Singapore & Asian Film News Portal since 2006

Film Review: Inspirational Drama ‘The Ride’ Soars With Its Uplifting Message Of Second Chances6 min read

16 July 2021 4 min read


Film Review: Inspirational Drama ‘The Ride’ Soars With Its Uplifting Message Of Second Chances6 min read

Reading Time: 4 minutes

The inspiring story of a BMX champion who overcame an abusive childhood through the love and life lessons of his interracial foster family.

Director: Alex Ranarivelo

Cast: Shane Graham, Chris “Ludacris” Bridges, Sasha Alexander, Blake Sheldon, John Buultjens

Year: 2018

Country: USA

Language: English

Runtime: 98 minutes

Film Trailer: 

The Ride is a fantastic pick-me-up with its heartwarming story detailing the power of second chances — and how we are all capable of sharing this with the world through patience and understanding. Airtight in its pacing, the sports drama speeds through the highs and lows of the genre, with short but essential detours touching on racism in America. The film dazzles with both its showcase of incredible BMX tricks and the heart carried by its characters. 

The Ride is based on the true story of BMX star and foster care activist John Buultjens’s tumultuous life. His early years were coloured by trauma within a broken family, leading to an altercation with his abusive father that got him into foster care before having his life changed by his adopted family. 

Shifting his story from Glasgow to America, the film’s John Buultjens (Shane Graham) has an equally rough start in life. Looking to protect his mother, a seven-year-old John stabs his abusive father with a kitchen knife and is sent away to juvenile prison, left alone in an equally harsh environment. Seven years later, he is finally given a second chance when a couple, Eldridge (Chris “Ludacris” Bridges) and Marianna (Sasha Alexander), decide to adopt him.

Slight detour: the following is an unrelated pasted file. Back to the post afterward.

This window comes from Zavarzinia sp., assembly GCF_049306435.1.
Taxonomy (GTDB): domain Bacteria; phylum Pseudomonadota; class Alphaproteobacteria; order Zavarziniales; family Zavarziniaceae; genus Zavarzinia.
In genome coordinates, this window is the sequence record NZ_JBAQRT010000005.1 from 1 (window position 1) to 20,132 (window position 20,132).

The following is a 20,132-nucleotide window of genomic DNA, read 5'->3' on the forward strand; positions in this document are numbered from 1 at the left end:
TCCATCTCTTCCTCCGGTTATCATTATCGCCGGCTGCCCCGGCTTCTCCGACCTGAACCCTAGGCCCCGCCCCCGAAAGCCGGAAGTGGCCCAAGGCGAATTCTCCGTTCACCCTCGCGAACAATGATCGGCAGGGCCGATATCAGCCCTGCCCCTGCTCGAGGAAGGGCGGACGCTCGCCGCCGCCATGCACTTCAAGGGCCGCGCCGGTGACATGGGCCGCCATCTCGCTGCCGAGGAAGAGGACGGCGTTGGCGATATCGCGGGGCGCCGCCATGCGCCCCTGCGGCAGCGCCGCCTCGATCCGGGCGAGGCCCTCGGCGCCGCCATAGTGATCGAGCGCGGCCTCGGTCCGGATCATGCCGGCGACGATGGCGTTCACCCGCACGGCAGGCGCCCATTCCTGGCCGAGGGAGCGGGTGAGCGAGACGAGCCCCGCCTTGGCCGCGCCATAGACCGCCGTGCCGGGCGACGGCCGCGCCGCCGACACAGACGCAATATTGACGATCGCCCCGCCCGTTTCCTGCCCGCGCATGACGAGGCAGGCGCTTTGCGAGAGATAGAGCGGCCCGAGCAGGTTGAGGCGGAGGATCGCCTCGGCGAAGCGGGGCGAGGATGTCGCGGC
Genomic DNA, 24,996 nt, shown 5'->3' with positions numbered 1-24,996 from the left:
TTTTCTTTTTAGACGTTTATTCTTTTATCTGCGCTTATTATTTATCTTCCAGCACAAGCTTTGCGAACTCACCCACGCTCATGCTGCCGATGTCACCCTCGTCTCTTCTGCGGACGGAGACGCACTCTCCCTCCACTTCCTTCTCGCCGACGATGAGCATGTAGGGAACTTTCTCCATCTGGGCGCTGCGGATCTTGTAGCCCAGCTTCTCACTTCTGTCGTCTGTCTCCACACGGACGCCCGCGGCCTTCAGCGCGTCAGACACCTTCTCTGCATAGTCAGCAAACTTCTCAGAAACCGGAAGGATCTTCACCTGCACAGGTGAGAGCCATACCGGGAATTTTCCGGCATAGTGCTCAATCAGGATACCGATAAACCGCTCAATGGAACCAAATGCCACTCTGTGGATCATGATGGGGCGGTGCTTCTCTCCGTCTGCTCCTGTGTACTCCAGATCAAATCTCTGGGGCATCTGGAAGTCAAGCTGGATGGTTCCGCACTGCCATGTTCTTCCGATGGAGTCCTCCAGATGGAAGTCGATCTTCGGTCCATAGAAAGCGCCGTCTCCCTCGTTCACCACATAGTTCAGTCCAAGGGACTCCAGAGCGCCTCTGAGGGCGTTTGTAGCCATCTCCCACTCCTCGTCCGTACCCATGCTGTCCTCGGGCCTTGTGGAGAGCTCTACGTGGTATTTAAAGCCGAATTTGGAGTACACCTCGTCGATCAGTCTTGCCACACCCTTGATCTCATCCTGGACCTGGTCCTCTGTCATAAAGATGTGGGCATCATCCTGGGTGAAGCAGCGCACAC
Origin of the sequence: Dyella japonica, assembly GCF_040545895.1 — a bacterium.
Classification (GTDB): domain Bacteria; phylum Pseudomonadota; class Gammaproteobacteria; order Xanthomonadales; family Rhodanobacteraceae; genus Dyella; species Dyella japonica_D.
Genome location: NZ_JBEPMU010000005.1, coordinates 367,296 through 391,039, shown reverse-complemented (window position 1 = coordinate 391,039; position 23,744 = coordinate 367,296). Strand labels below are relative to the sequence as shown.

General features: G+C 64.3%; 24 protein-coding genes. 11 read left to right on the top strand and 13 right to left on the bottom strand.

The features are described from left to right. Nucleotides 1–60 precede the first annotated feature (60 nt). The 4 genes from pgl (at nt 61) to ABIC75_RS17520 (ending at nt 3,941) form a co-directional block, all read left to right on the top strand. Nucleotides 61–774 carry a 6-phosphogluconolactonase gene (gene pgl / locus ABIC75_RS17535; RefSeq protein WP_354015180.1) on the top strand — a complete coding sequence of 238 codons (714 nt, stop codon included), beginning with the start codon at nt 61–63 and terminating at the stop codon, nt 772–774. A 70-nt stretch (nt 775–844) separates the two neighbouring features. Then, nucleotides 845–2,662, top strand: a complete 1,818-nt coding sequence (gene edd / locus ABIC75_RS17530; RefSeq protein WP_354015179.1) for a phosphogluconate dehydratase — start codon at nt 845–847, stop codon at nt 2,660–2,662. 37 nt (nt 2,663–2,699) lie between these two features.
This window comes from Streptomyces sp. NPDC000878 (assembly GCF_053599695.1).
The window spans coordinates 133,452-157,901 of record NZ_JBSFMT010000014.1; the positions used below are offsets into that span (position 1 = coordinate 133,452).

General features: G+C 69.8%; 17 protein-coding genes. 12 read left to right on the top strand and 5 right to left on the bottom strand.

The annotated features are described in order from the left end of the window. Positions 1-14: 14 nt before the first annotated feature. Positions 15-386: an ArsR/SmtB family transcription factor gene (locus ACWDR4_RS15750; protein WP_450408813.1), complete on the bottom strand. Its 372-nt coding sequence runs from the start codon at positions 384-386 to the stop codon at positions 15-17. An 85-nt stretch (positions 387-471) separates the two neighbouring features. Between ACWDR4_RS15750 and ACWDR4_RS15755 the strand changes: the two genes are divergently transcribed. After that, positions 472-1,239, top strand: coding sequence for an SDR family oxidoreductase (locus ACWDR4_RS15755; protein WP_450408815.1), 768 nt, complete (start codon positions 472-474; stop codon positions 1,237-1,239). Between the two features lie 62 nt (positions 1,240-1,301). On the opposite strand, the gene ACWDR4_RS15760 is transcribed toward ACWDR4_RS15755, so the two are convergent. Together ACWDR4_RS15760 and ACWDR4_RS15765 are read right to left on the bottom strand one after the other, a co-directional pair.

As with most excellent sports dramas, there is less emphasis on the actual sport and more placed on the humanity behind them. Eldridge and Marianna have a tall task ahead of them. Even as they recognise John’s talent and gentleness, he is still a troubled child who has never known tender love and care. What he does know is rebellion, conflict, and deep-seated, unfounded racism stemming from his unwilling involvement with the Aryan Brotherhood as a child. 

The latter point is particularly abrasive, being a key source of tension between John and his African-American adoptive father; the Swastika painfully etched behind John’s ear seemingly symbolising an uncrossable divide. Being bullied while in juvie by African Americans exactly because of his scar only furthers the gulf.

Central to The Ride’s discussion of race is its presentation of a conflicted John — young and myopic enough to base his perspectives on his old company’s ideals, but not blind enough to recognise that these ideals are wrong. This ever-growing clash within John is expertly portrayed by Graham, first through sheer reactive disdain, before the same is preluded by inner regret and puzzlement. 

Bridges, more widely known as a pop star, surprises in his starring role opposite Graham. The nuance in his performance comes from how he brings out a realistic portrayal of an adoptive parent; nobody could open-heartedly welcome a stranger into their family without doubt and fear. How these are slowly chipped away through the cultivation of the loose yet understanding relationship between father and son spectacularly culminates with several poignant moments, all answering the film’s key question of why anyone would be willing to adopt troubled children.